In international soccer, history can have an odd relationship with the present day. Player and coaching turnover can be so frequent that what’s happening now can have little connection with what occurred previously. Outwardly, that would appear to be the case for the United States‘ under-23 squad attempting to qualify for this summer’s Olympics. None of the players on manager Jason Kreis’ 20-man roster were in the mix back in 2015, when the U.S. fell to Honduras in the semifinals of the CONCACAF Olympic qualifying tournament and then came up short in a playoff against Colombia.

Those defeats marked the second time in a row that the U.S. didn’t reach the Olympic tournament.

U.S. roster for Olympic qualifying

“I don’t think any of us should feel any real onus about what happened four years ago, and none of us were a part of that,” Kreis told reporters earlier this month. And yet that failure and the fiasco that was qualifying for the 2018 World Cup still linger. Even in Kreis’ mind, that history loiters around the periphery, stating that the Olympic qualifying tournament is an opportunity and a chance to “right some wrongs.”

“We have sort of the first opportunity to make a major step forward, qualifying for a major tournament, whereas the full team has [World Cup qualifying] at the end of the year,” he added. “We kind of get the first bite at this, and that’s another motivating factor.”

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It will not be easy. The U.S. is in a group with Costa Rica, the Dominican Republic and rival Mexico, with the top two teams advancing to a winner-take-all semifinal. With that in mind, there are questions to be answered.

Is this squad good enough to get to Tokyo?

The squad certainly has enough talent and experience. While age-eligible players (the Olympics is a U23 tournament, with each country able to select three over-age players) such as Christian Pulisic and Tyler Adams aren’t available because clubs aren’t required to release players, the roster is still filled with performers like the San Jose EarthquakesJackson Yueill and the New England Revolution’s Henry Kessler, who are regulars for their clubs. Then there are players like Norwich City’s Sebastian Soto, who have delivered at previous international youth tournaments.

That said, the team that attempted to qualify for the 2016 Olympics had talent as well — Cameron Carter-Vickers, Matt Miazga and Jordan Morris were all on that roster — although it was thin at outside-back.

With this group, the big question is where the creativity will come from given that the likes of Pulisic or even Brenden Aaronson aren’t available. At first glance, the roster has four defensive midfielders in Hassani Dotson, Johnny Cardoso, Andres Perea and Yueill. Kreis told reporters on a conference call that players like Dotson and Cardoso have more in their attacking toolbox than they’ve been asked to show at the club level. Those players, as well as wingers like Jonathan Lewis and Sebastian Saucedo, will need to be at their most dynamic if the U.S. is to qualify.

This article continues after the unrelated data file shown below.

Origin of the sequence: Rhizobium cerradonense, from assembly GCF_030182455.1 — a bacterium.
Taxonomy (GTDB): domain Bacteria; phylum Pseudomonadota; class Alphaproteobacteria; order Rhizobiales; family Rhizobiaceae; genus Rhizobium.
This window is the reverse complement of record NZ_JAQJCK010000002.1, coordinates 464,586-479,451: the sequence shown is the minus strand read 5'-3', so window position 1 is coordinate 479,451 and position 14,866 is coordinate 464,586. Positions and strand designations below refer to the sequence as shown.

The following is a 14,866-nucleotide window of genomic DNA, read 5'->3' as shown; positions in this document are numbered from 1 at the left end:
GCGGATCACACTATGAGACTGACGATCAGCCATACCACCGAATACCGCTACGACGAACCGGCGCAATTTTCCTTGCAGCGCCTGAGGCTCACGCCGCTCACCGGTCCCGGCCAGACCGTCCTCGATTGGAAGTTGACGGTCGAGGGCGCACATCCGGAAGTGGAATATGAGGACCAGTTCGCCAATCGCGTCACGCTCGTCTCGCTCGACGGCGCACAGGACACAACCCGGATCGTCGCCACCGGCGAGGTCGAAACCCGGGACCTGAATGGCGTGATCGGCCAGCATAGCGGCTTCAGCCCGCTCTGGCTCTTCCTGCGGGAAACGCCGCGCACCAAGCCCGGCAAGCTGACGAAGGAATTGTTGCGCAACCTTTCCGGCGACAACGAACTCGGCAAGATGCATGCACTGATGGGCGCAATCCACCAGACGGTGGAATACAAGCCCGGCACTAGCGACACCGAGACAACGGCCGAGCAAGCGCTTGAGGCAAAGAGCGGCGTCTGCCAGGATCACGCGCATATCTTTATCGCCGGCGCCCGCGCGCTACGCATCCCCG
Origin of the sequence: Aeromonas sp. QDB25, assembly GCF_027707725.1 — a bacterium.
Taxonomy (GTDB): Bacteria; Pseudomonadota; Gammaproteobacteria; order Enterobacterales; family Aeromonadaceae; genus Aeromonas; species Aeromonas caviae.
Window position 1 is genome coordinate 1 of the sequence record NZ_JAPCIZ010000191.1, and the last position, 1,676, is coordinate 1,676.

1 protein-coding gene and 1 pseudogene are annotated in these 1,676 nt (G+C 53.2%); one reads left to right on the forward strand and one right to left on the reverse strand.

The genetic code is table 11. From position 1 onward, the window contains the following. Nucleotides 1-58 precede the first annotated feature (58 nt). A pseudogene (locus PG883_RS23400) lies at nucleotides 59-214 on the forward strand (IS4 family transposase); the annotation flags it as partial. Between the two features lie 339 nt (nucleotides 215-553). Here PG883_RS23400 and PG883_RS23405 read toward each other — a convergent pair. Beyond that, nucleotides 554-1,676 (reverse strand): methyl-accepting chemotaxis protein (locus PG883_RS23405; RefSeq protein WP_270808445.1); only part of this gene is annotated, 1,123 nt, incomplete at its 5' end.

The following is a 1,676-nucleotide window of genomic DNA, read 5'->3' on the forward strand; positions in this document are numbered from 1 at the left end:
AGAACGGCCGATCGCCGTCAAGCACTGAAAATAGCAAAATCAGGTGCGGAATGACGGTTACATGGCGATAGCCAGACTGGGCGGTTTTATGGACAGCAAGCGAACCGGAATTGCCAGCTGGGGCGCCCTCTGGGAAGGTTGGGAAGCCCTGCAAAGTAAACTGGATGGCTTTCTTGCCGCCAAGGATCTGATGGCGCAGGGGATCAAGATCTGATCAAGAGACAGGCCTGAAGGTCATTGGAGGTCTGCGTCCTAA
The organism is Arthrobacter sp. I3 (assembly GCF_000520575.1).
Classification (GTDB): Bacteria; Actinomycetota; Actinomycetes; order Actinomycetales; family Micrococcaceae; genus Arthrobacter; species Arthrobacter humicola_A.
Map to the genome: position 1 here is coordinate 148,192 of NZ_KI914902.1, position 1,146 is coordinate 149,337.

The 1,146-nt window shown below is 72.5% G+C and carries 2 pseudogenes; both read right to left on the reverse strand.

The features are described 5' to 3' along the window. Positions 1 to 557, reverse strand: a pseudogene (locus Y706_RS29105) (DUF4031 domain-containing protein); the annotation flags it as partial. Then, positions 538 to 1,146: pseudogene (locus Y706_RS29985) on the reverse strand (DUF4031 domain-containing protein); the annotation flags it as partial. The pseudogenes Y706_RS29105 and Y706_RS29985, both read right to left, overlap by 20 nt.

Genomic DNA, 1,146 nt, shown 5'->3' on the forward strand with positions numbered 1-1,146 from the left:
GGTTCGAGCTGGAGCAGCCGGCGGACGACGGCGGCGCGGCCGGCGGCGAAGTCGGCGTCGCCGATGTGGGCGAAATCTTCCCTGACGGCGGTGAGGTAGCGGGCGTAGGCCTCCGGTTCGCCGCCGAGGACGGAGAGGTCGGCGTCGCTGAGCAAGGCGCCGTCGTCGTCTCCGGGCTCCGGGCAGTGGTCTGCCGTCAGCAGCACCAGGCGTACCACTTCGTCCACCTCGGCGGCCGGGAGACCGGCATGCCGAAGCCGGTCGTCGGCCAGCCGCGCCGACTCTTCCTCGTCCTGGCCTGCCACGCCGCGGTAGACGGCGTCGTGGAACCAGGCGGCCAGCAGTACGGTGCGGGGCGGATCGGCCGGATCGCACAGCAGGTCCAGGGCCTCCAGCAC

There are also concerns about whether there is enough diversity in the forwards corps tasked with scoring the goals. To be clear, Kreis was only allowed to have 17 field players on his roster, thus limiting his options to a degree. But neither Jesus Ferreira nor Soto provide much of a physical presence, relying more on their mobility and foot speed to get the job done. Kreis has made it clear that he expects his forwards to drop back into midfield and help with the buildup, but his decision to not select Portland Timbers forward Jeremy Ebobisse may come back to haunt him.

Is anyone in this group ready for the senior side?

Yueill has already caught the eye of U.S. senior team manager Gregg Berhalter, earning nine caps and performing well as a deep-lying playmaker in games when Berhalter needed such a role player. Otherwise, it’s tough to see too many players breaking through in the short-term, especially given that young, Europe-based players like Adams and Giovanni Reyna that are now mainstays. There does seem to be an opening when it comes to the understudy for Adams in midfield, so Perea, Cardoso and Dotson will be looking to impress.

The striker position with the senior side is there for the taking as well, giving Soto and Ferreira a chance to garner more minutes. That said, Ferreira struggled through a tough 2020 and Soto is now trying to break into Norwich’s first team now that his loan to Dutch second-tier side Telstar is over. As is often the case, their performances with their respective clubs will play a huge role in their progress with the national team.

Why do the Olympics matter?

As much as the Olympic tournament is derided in some parts of the globe (read: Europe), it still provides an opportunity for international experience that isn’t always available for U.S. players.

The last time the U.S. played in the Olympics, in 2008, you had players like Sacha Kljestan and Stuart Holden who used the tournament as a platform for bigger things. Might they have reached the same level of success internationally without it? Possibly, and that was certainly the case for Olympic teammates Michael Bradley and Jozy Altidore.

But every layer of international experience helps, especially when it comes to the slog that is World Cup qualifying. It also provides Berhalter with more data points as he fills out his depth chart, and given the number of events this year — Nations League, Gold Cup, World Cup qualifying and the like — he will need to dig deep into his pool of players. More importantly, the Olympic qualifying tournament is another opportunity for the U.S. men to show that the program is heading in the right direction after the failure to qualify for the 2018 World Cup.

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